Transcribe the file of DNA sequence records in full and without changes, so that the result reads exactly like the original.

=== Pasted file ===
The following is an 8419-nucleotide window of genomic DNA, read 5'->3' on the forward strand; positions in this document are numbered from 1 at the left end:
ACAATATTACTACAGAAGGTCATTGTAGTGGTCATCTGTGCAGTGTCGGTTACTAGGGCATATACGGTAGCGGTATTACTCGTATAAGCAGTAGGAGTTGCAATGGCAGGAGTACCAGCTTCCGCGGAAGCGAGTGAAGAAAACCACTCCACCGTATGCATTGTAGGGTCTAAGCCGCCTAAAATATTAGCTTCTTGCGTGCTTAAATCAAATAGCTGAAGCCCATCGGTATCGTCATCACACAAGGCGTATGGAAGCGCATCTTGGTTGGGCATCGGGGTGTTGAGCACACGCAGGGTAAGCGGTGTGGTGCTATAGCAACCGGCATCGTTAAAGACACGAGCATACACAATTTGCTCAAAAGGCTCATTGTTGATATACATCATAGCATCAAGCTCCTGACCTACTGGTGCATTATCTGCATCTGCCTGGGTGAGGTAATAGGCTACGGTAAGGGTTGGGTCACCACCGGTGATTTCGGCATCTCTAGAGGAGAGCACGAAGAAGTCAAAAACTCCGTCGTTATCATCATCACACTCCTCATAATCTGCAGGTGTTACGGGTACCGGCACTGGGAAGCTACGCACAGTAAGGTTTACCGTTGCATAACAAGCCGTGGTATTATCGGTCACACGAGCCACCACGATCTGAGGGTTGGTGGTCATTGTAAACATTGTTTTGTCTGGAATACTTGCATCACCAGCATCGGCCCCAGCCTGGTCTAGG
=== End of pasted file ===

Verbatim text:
The following is an 8419-nucleotide window of genomic DNA, read 5'->3' on the forward strand; positions in this document are numbered from 1 at the left end:
ACAATATTACTACAGAAGGTCATTGTAGTGGTCATCTGTGCAGTGTCGGTTACTAGGGCATATACGGTAGCGGTATTACTCGTATAAGCAGTAGGAGTTGCAATGGCAGGAGTACCAGCTTCCGCGGAAGCGAGTGAAGAAAACCACTCCACCGTATGCATTGTAGGGTCTAAGCCGCCTAAAATATTAGCTTCTTGCGTGCTTAAATCAAATAGCTGAAGCCCATCGGTATCGTCATCACACAAGGCGTATGGAAGCGCATCTTGGTTGGGCATCGGGGTGTTGAGCACACGCAGGGTAAGCGGTGTGGTGCTATAGCAACCGGCATCGTTAAAGACACGAGCATACACAATTTGCTCAAAAGGCTCATTGTTGATATACATCATAGCATCAAGCTCCTGACCTACTGGTGCATTATCTGCATCTGCCTGGGTGAGGTAATAGGCTACGGTAAGGGTTGGGTCACCACCGGTGATTTCGGCATCTCTAGAGGAGAGCACGAAGAAGTCAAAAACTCCGTCGTTATCATCATCACACTCCTCATAATCTGCAGGTGTTACGGGTACCGGCACTGGGAAGCTACGCACAGTAAGGTTTACCGTTGCATAACAAGCCGTGGTATTATCGGTCACACGAGCCACCACGATCTGAGGGTTGGTGGTCATTGTAAACATTGTTTTGTCTGGAATACTTGCATCACCAGCATCGGCCCCAGCCTGGTCTAGG